Pros: A good reference in many styles of rhythm for the beginner.
Cons: Maybe some musical references outside of the popular music genre.
Chord Progressions for Guitar is a handy book designed to introduce popular forms of rhythm guitar to a beginning guitar player. Super session man Tom Kolb has put together 101 chord progressions from rock to funk that emphasize traditional rhythms in a relatively (to the beginner) easy to grasp manner.
Here is an overview of the styles of guitar covered within the book:
Chapter 1 - Country
This chapter has all of the elements of traditional country which include straight eighth-note rhythms and the open position chord voicings. The first three arrangements teach some basics mechanics but remain fun to play, in fact a lot of my beginning students really enjoy playing these rhythms. The fourth arrangement utilizes the classic Travis picking and is not so easy for a beginner but can be learned with practice.
Chapter 2 - Fingerstyle Acoustic
This is definitely a challenge if you are learning fingerstyle for the first time. Travato does an excellent job of explaining the mechanics of fingerpicking and the details of the arrangements on every song. The chapter boasts nine arrangements that will definitely have you practicing if you want to play them well. Some of the more enjoyable arrangements include "Fig Tree Rag" and "Pedal-Tone Riffs".
Chapter 3 - Blues
The Blues section introduces only nine rhythms to the guitarist in the vast scope of Blues rhythm guitar. Travato explains the theory of Blues harmony then proceeds to teach the rhythms. If this chapter has you interested in learning more Blues rhythms, pick up Basic Blues Guitar by the same author. Basic Blues Guitar is a much more comprehensive book on solely teaching Blues rhythms and the best I've seen on the subject.
Chapter 4 - Rock
One thing you have to keep in mind is that the book was published in 2000, so the definition of Modern Rock has changed somewhat. The Rock chapter divides the rhythms in four major categories:
I. Rock and Roll - Chuck Berry, George Thorogood, Led Zeppelin styles are included
II. Classic Rock - Keith Richards of the Rolling Stones style.
III. Hard Rock - Angus Young of AC/DC style.
IV. Modern Rock - Nirvana, Dishwalla, Alanis Morrisette, Third Eye Blind styles.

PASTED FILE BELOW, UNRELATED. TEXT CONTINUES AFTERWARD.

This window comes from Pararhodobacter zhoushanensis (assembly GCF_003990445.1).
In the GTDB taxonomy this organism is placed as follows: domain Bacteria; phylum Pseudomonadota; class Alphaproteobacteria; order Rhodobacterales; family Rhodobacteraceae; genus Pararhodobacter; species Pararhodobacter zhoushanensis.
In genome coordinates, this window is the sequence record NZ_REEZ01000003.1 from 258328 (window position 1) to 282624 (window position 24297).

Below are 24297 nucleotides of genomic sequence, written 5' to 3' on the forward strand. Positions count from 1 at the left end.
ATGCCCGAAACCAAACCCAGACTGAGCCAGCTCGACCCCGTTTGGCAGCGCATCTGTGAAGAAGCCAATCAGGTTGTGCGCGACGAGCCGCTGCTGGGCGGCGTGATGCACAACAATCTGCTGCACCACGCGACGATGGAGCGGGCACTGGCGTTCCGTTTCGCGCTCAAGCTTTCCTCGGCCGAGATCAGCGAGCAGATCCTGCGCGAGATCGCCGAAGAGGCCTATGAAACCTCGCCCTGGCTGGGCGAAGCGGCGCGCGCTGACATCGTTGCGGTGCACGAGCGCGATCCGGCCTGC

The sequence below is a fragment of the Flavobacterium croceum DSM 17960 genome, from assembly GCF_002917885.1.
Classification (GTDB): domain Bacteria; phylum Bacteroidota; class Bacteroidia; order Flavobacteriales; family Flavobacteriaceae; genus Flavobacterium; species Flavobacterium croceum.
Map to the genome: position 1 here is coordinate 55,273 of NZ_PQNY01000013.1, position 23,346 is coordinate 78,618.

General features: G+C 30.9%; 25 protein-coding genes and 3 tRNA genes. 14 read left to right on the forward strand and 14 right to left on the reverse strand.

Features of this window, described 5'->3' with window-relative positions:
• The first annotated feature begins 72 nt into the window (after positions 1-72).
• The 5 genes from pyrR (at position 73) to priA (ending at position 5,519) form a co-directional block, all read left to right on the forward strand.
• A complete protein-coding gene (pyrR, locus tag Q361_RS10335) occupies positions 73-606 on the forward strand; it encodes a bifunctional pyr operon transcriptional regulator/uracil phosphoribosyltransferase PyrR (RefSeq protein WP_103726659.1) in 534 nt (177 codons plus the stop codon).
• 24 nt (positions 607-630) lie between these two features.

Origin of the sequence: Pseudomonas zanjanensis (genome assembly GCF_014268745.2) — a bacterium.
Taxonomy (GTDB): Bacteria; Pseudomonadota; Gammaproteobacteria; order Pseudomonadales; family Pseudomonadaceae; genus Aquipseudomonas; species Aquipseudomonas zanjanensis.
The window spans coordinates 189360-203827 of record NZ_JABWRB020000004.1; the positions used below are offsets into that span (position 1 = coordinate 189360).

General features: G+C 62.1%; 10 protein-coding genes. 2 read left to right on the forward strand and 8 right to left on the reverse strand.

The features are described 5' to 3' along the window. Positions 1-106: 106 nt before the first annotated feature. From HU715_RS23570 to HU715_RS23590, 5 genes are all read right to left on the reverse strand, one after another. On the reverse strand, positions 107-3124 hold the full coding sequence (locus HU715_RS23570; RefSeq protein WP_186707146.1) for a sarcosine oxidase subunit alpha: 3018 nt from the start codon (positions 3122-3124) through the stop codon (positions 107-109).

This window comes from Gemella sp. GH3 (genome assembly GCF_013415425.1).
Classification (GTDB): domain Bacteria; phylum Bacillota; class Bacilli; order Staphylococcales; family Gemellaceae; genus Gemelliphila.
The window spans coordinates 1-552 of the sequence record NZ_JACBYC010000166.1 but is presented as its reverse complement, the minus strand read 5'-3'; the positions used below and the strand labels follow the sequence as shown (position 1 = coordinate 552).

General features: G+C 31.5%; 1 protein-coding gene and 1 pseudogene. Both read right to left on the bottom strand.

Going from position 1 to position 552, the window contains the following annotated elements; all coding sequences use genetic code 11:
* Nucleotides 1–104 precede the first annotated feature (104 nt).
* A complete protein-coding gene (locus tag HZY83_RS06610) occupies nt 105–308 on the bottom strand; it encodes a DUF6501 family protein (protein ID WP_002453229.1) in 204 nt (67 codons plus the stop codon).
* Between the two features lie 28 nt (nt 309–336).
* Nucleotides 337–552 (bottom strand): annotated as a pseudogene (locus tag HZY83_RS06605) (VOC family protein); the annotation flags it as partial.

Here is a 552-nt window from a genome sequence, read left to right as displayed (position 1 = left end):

Travato focuses on rock rhythms that have been recorded over the past 35 years or so. This is a good place to start in learning some classic rhythms of rock. Another plus is Travato does an excellent job articulating the mechanics of reproducing the sounds of these artists faithfully.
Chapter 5 - Latin/Brazilian
Travato transcribes five very useful sections in this chapter. Among all of the great rhythm transcriptions, the chapter features the Samba Clave and some variations. These types of rhythms are a lot of fun to play and it's too bad that Steve doesn't point out some songs that incorporate these rhythms geared to exposing the guitarist to potentially new material.
Chapter 6 - Jazz & Swing
This chapter is divided in four sections:
I. Four-to-the-Bar - Freddy Green style of Count Basie Fame
II. Walking Bass
IV. II-V7-I-IV Progressions
Like the Blues, all rhythms are triplet oriented thus like the title states the rhythms swing. The arrangements are excellent and the mechanics for playing them are clearly outlined.
Chapter 7 - Funk
Seventeen rhythms are included in the Funk chapter. Rhythms in this genre are usually sixteenth note rhythms as illustrated in all of Travato's material. Again, Travato does an excellent of walking you through the rhythms which include chord rhythms and single-stop type rhythms as well.
If you really like this kind of music, I can't think of a better reason among many to learn to rhythm read. You will definitely want to practice this with a metronome and perhaps consider using a softer gauge pick; it doesn't work for everyone but it works for me.
Travato's book does include a CD that teaches the rhythms included in the book. It's too bad that rhythms outside of the popular music genre weren't accompanied by actual songs but I imagine that would have been a licensing nightmare. When I teach guitar, I always use musical examples from actual songs and/or instrumentals, I've concluded that the credibility of actual music establishes a level of faith in your students for your curriculum.
If you're a more experience player, this book may be too rudimentary. If you teach and you're like me having resources at your disposal, I think there is good information you can add to your curriculum. Besides, you can never have too many books.